Family matters are the main things I do when not book-reviewing. However – as well as the commissioned writing and teaching that I’ve already mentioned - I also have a number of hobbies that are important to me. My wife is a music teacher, all our children have received or are receiving a musical education. I myself cannot read music and have never played an instrument. But I love many varieties of music, especially jazz, what is loosely called ‘classical’ music, and opera. On Sunday afternoon you will usually find me glued to Concert FM listening to the weekly opera broadcast, and as often as I can I write programme notes for Opera New Zealand productions.

I also aspire to be a poet, and have twice guest-edited the magazine Poetry New Zealand, as well as getting a least some of my own poems published, including the forthcoming volume. I like being part of that culture, but have been part of public readings only a few times.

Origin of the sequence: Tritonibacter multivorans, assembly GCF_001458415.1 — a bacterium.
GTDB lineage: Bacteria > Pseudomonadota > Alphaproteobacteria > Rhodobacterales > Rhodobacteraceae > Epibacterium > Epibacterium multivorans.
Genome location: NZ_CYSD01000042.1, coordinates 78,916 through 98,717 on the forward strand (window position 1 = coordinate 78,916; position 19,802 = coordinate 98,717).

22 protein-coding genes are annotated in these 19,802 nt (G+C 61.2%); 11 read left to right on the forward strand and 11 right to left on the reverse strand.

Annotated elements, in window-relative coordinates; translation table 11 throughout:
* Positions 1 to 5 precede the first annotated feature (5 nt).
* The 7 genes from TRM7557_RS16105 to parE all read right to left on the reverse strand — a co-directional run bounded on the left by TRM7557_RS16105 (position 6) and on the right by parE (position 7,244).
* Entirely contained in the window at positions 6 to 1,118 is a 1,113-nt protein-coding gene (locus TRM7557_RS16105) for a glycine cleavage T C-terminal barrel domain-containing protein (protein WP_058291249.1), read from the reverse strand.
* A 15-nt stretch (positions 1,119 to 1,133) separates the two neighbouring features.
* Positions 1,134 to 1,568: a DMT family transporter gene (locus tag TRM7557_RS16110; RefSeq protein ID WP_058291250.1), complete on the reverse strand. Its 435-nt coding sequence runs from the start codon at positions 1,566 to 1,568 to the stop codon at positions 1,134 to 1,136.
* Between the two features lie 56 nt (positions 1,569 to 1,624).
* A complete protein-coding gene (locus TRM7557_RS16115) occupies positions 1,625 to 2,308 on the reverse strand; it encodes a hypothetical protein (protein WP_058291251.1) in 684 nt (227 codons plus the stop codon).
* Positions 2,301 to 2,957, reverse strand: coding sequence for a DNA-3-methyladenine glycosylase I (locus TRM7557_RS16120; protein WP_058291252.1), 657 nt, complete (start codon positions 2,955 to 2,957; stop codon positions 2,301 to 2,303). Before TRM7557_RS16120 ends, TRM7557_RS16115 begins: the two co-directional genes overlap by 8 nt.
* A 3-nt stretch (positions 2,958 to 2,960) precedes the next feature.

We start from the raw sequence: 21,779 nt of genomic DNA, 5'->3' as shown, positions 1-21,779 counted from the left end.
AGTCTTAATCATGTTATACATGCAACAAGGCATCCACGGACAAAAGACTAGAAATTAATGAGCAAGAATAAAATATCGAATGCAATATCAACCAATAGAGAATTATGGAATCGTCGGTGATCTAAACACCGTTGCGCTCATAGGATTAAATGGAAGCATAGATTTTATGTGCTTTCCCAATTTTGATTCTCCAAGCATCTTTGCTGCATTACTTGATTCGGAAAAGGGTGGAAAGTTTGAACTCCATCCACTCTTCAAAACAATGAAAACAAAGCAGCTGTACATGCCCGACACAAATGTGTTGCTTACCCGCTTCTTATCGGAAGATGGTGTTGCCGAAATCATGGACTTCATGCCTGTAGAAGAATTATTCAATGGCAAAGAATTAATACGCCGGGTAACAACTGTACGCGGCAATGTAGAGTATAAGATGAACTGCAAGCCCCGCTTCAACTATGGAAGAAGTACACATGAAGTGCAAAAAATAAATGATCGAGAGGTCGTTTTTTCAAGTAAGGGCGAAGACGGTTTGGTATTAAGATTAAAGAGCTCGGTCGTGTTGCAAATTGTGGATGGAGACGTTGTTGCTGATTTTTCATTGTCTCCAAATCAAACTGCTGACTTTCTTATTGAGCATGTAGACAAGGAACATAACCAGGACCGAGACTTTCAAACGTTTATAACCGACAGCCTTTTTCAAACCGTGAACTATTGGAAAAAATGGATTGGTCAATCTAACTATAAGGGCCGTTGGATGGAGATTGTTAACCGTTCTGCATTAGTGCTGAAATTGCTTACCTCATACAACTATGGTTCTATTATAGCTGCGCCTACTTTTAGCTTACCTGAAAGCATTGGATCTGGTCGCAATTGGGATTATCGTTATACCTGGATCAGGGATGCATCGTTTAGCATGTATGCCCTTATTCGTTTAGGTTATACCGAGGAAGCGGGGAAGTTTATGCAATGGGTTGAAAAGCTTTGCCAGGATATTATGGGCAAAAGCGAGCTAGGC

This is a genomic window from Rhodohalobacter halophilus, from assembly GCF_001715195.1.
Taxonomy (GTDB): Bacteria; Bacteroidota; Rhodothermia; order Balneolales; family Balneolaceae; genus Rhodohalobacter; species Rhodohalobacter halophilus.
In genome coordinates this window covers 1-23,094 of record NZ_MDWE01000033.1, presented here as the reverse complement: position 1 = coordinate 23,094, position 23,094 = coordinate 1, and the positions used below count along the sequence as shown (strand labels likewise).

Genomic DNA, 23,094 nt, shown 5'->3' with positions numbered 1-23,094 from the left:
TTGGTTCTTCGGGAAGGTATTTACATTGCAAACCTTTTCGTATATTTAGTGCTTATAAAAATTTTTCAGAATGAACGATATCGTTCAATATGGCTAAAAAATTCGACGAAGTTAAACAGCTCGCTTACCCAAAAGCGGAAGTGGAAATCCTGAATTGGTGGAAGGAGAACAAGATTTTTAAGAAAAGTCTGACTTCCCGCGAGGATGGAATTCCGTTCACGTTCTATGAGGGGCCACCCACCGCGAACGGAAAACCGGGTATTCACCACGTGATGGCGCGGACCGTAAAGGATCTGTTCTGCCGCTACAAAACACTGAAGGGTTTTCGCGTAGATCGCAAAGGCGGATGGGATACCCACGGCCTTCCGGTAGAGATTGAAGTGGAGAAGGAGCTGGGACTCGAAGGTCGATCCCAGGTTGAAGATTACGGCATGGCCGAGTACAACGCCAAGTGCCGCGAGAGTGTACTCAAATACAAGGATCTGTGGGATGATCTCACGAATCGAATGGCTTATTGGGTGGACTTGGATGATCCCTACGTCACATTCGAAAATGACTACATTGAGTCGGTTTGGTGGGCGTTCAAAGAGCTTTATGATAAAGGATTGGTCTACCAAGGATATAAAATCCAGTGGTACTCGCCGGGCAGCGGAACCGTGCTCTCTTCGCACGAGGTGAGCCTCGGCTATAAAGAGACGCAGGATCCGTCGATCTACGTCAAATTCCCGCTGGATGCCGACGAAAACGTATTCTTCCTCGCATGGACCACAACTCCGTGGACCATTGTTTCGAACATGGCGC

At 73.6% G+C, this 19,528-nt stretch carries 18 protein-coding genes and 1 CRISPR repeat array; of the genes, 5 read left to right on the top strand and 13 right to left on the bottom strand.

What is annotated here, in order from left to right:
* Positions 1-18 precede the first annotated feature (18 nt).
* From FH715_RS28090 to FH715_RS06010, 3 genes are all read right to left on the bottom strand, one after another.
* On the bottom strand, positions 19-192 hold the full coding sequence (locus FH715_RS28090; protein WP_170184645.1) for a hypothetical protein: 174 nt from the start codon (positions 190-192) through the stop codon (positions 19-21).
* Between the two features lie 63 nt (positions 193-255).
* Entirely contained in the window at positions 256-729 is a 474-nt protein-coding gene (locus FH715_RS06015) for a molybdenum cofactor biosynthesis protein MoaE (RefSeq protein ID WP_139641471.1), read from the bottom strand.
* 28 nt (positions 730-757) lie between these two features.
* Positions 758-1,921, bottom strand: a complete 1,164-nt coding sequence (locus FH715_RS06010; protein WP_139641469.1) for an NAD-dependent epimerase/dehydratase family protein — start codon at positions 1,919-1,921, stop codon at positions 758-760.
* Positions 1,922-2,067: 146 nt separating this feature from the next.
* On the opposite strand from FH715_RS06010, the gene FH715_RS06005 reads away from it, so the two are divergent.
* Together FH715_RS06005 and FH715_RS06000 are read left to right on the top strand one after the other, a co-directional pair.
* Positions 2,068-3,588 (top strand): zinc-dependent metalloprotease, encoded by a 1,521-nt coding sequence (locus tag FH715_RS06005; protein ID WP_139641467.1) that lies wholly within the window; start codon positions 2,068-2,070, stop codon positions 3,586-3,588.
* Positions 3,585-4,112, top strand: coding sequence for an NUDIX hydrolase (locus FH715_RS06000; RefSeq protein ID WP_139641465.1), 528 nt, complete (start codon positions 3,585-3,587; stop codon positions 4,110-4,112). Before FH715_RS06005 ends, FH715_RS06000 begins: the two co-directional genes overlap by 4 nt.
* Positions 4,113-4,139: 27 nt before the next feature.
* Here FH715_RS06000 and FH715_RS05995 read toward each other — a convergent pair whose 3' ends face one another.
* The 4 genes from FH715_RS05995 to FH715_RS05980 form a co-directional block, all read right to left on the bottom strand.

Then there are walks on the beach, walks around the block, idling, socializing, and lobbying or whatever commissioned work I can get. It’s a full life. Reviewing is part of it.

I also take pleasure in producing my blog, on top of all the reviewing I do. Check it out at

(From the interviewer: Do check it out. A few posts down you'll see a fascinating discussion on the etymology of the word "utopia".)

Tuesday, August 23, 2011

Too Gutted To Speak Myself

This guest post is by Jane Beckenham:

It is my great sadness to advise our writers (particularly those in
Auckland) who would have known her, that Norah Hansen-Hil, has passed away.
Norah has suffered an illness for many years and has fought an extremely
brave battle with courage and determination and a resilience and always a
smile. I considered Norah an exteremely good friend, one I cherish and will
sorely miss. I am devastated. Yvonne Walus and I would meet up monthly
with Norah, talking writing and books and men! Norah and I would talk
daily, often 2 or 3 times a day.

For those that may want to pay their
respects, here is the notice.

Go with my love, sweet Norah
Jane Bekenham

Thursday, August 18, 2011

RWNZ Annual Conference - Love and Other Crimes